The Hancock-Henderson Quill, Inc.

The Wisdom Of Barnyard Bruke: "This years mistakes in farming are often made on last year's lessons!"

Greetings to everyone in western Illinois. A few folk around are a putt'n on NH3 and make'n their neighbors all nervous.

Those that are calve'n now have no time for mud'n the fields for plant'n time. They are just thankful for decent calve'n conditions.

The straight grain man, with time on his hands, gets mighty nervous when he recalls the last two previous wet springs and especially the results of last fall.

Eventually, he can't take it anymore, especially if'n he's got one half the county to farm, and out into the muddy fields he goes with his 4-wheel drive tractor and huge equipment.

Some farmers have been known to state, "If'n they've got to mud their crops in, they'd rather not farm".

Then, as spring develops especially late, they find themselves begging for field conditions one-half as good as those they mocked and turned down earlier.

Oh well, that's the fun and excitement of farming. No one knows for sure the true answers until its too late.

This years mistakes, in farming, are often made on last years lessons!

Which brings me to this weeks poem,

"A Toast to a Fellow I'll Never Know" by a person by the name of Collins written years and years ago.

A Toast To A Fellow I'll Never Know

Here is a toast I want to drink, to a fellow I'll never know-

To the fellow who's going to take my place when it's time for me to go.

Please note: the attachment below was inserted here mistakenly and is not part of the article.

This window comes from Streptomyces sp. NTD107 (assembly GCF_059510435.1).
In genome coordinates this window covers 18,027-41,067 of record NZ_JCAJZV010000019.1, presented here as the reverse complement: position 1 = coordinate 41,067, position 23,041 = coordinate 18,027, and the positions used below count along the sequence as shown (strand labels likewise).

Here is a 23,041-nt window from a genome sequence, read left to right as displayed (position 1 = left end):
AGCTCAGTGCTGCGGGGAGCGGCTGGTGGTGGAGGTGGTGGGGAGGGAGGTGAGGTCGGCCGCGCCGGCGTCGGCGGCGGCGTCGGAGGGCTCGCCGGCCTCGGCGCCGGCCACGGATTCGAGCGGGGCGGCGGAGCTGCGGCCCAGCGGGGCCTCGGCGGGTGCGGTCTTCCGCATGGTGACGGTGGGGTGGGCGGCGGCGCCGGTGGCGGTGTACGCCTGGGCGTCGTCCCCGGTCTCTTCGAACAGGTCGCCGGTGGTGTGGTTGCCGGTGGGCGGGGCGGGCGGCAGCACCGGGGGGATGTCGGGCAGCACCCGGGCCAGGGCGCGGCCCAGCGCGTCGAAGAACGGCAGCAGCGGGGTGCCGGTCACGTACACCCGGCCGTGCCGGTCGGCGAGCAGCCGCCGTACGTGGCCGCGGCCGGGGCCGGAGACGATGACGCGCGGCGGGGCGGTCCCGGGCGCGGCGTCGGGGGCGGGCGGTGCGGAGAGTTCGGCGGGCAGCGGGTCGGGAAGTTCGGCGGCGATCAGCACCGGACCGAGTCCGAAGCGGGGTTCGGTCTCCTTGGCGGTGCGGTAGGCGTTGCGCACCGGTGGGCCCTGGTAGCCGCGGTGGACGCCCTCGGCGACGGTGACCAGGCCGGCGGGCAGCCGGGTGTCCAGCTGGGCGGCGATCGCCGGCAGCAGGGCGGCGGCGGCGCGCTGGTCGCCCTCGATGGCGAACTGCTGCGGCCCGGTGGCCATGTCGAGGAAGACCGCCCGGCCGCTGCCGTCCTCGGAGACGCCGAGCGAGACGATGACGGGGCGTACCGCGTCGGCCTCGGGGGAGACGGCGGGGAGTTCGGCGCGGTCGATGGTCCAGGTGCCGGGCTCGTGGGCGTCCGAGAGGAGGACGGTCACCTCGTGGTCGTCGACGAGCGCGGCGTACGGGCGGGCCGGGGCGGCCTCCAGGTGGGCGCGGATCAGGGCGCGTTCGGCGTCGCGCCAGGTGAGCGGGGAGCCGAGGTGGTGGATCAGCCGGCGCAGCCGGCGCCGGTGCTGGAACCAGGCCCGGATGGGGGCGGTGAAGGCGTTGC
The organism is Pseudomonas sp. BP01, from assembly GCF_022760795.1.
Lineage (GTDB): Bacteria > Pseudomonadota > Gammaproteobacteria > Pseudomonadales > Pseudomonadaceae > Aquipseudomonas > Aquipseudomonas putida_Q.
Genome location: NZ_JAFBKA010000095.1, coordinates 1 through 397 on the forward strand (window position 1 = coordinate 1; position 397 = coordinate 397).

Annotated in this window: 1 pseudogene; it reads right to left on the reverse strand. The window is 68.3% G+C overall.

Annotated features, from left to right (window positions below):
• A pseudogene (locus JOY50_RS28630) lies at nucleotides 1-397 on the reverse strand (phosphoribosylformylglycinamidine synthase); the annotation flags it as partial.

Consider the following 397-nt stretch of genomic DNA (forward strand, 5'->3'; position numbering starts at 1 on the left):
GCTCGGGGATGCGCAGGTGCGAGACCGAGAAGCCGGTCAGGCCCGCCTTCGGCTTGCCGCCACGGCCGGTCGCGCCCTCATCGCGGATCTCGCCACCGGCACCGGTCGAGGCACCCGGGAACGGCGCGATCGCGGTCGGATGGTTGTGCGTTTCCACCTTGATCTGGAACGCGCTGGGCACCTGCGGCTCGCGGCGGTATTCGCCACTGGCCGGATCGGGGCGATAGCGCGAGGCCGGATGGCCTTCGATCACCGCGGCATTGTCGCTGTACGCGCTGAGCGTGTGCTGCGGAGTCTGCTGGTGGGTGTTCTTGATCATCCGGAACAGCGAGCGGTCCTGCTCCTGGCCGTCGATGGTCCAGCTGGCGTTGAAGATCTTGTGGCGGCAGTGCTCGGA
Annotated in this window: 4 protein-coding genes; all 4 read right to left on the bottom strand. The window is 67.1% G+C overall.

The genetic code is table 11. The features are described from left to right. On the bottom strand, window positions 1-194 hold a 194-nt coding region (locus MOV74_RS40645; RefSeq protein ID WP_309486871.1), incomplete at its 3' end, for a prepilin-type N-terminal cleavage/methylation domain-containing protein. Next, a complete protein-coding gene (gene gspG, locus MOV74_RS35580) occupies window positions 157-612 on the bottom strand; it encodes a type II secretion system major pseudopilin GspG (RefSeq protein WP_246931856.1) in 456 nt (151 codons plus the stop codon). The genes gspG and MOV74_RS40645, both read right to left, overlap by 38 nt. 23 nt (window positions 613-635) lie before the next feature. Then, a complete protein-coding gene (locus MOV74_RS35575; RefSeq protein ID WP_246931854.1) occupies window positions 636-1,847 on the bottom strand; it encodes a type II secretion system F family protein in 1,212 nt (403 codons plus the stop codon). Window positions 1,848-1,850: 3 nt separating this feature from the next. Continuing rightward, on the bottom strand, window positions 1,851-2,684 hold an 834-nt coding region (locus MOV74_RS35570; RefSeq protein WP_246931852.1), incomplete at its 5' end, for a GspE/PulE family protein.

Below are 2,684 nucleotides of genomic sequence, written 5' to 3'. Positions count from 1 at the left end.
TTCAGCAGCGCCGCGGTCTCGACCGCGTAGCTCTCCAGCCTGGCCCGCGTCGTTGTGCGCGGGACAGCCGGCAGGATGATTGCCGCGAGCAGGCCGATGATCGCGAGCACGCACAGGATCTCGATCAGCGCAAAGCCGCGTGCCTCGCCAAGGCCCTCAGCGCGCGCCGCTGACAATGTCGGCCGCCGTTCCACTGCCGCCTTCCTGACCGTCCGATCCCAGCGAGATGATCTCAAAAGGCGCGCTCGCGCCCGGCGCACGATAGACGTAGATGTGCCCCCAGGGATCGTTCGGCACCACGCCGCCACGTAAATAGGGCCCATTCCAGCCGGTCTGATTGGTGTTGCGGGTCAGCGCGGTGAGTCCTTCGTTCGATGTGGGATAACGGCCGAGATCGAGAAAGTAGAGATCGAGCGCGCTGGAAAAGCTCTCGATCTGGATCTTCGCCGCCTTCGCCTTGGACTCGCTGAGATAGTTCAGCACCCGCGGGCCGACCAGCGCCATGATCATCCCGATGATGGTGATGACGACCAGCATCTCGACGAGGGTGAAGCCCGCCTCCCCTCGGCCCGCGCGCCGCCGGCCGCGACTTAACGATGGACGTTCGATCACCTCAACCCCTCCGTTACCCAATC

I've wondered what kind of a chap he'll be, and I've wished I could take his hand,

Just to whisper: "I wish you well, old man!" in a way that he'd understand.

I'd like to give him the cheering word that I've longed at times to hear;

I'd like to give him the warm handclasp that shows that a friend is near.

I've learned my knowledge by sheer hard work, and I wish I could pass it on

To the fellow who'll come to take my place, some day when I am gone.

Will he see all the sad mistakes I've made, and note all the battles lost?

Will he realize what the failures meant, and the heartaches that they cost?

Will he gaze through the unhappy fruitless toil to the underlying plan,

And catch a glimpse of the real intent in the heart of the vanquished man?

I dare to hope he may pause some day as he toils, as I have wrought,

And gain some strength for his weary task from the battles which I have fought.

But I've only the task itself to leave, with the cares for him to face,

Though I'd like to speak a cheering word to the fellow who'll take my place.

Then here's a toast to your health, old chap, and may Good Luck be your guide!

I couldn't do all I wanted to, no matter how hard I tried.

I've dreamed my dreams, as all men do, but the dreams didn't all come true,

And my prayer today is that all my dreams may be realized by you!


Keep on Smile'n

Catch ya Later

Barnyard Bruke